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These NASA travel posters will make you eager to hop on the next spaceship.
The exoplanets featured were discovered by NASA’s Kepler mission, which is continuing to find new exoplanets within the potentially habitable “Goldilocks Zone” of stars. The art on each poster imagines what the exoplanet might look like and is from the fictional “Exoplanet Travel Bureau.”
Each poster is accompanied by a catchy travel slogan and information about the planet. While there are only three posters so far, as Kepler keeps making new discoveries we’d love to see NASA’s take on each one.
Learn about each planet and see all three posters below.
Where the Grass is Always Redder on the Other Side
Kepler-186f is the first Earth-size planet discovered in the potentially ‘habitable zone’ around another star, where liquid water could exist on the planet’s surface. Its star is much cooler and redder than our Sun. If plant life does exist on a planet like Kepler-186f, its photosynthesis could have been influenced by the star’s red-wavelength photons, making for a color palette that’s very different than the greens on Earth. This discovery was made by Kepler, NASA’s planet hunting telescope.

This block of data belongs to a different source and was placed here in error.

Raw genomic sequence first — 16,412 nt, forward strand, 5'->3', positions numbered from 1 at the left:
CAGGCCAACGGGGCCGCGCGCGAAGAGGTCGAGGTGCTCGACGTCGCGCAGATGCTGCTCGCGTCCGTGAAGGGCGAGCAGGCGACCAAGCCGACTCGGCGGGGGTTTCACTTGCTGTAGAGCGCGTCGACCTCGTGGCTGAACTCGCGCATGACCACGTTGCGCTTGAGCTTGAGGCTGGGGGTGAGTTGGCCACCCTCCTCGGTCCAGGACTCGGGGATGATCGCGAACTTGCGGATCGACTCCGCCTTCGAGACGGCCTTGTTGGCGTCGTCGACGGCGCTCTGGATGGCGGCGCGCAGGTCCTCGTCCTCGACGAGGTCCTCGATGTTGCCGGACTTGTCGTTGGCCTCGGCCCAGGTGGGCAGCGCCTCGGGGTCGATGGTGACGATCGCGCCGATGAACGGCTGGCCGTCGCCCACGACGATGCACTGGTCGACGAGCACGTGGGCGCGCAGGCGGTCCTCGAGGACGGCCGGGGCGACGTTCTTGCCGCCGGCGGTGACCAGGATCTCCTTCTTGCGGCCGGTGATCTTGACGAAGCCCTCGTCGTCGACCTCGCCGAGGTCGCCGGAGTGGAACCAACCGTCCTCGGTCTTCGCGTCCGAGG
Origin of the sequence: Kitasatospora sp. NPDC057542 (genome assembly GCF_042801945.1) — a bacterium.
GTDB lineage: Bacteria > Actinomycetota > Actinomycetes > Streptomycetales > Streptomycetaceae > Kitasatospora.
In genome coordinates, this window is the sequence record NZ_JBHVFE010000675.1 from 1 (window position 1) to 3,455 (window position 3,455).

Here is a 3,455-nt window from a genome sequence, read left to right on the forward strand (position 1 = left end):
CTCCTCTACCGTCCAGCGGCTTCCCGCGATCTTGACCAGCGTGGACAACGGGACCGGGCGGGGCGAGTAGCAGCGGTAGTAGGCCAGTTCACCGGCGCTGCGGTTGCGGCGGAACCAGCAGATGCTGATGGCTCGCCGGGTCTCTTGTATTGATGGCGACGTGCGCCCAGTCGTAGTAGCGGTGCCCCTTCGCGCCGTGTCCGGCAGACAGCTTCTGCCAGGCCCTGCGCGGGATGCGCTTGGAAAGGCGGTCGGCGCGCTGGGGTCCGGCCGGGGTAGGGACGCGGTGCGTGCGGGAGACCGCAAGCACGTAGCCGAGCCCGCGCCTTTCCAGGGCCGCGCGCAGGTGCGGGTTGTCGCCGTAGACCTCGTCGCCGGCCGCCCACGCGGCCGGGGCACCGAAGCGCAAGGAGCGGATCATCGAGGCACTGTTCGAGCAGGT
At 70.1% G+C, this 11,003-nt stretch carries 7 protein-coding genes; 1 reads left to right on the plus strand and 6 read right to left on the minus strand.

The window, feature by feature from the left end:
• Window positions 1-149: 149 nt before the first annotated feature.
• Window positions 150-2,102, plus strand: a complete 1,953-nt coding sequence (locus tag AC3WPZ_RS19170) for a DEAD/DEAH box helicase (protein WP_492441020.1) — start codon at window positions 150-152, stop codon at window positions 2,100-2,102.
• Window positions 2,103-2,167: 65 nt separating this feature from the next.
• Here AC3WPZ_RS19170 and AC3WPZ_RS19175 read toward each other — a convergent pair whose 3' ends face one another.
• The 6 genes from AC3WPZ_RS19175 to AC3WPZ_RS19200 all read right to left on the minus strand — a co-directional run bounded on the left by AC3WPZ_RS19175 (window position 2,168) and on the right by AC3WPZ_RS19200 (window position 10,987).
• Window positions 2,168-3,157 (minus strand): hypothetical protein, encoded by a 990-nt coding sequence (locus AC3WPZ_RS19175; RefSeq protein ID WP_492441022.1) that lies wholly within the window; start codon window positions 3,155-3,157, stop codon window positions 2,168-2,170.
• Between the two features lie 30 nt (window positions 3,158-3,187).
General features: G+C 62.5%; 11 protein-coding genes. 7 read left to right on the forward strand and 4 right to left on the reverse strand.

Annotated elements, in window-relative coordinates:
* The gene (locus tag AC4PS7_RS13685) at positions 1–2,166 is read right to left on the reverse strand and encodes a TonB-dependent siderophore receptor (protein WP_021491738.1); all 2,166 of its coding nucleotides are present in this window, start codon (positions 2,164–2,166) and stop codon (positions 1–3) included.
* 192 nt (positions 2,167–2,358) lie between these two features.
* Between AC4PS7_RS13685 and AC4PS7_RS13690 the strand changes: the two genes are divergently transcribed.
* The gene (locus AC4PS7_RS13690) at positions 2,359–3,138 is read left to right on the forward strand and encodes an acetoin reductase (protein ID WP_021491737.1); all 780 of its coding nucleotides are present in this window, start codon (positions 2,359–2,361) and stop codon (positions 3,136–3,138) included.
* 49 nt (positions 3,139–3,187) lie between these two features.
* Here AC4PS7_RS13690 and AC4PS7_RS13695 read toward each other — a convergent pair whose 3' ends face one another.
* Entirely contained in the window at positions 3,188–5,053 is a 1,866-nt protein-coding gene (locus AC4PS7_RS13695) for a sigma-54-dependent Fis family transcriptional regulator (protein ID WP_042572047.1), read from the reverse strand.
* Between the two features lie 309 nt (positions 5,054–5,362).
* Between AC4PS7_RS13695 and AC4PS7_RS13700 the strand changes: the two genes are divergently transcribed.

Relax on Kepler-16b – Where your shadow always has company
Like Luke Skywalker’s planet “Tatooine” in Star Wars, Kepler-16b orbits a pair of stars. Depicted here as a terrestrial planet, Kepler-16b might also be a gas giant like Saturn. Prospects for life on this unusual world aren’t good, as it has a temperature similar to that of dry ice. But the discovery indicates that the movie’s iconic double-sunset is anything but science fiction.
Experience the Gravity of a Super Earth
Twice as big in volume as the Earth, HD 40307g straddles the line between “Super-Earth” and “mini-Neptune” and scientists aren’t sure if it has a rocky surface or one that’s buried beneath thick layers of gas and ice. One thing is certain though: at eight time the Earth’s mass, its gravitational pull is much, much stronger.
Update 5:57pm CT, Jan. 8: These posters do not depict the most recently discovered exoplanets.
Lisa Granshaw reports on pop culture and geek fashion and is the founder of GeekFold. You can find her work on Syfy, Boing Boing, and Geek and Sundry.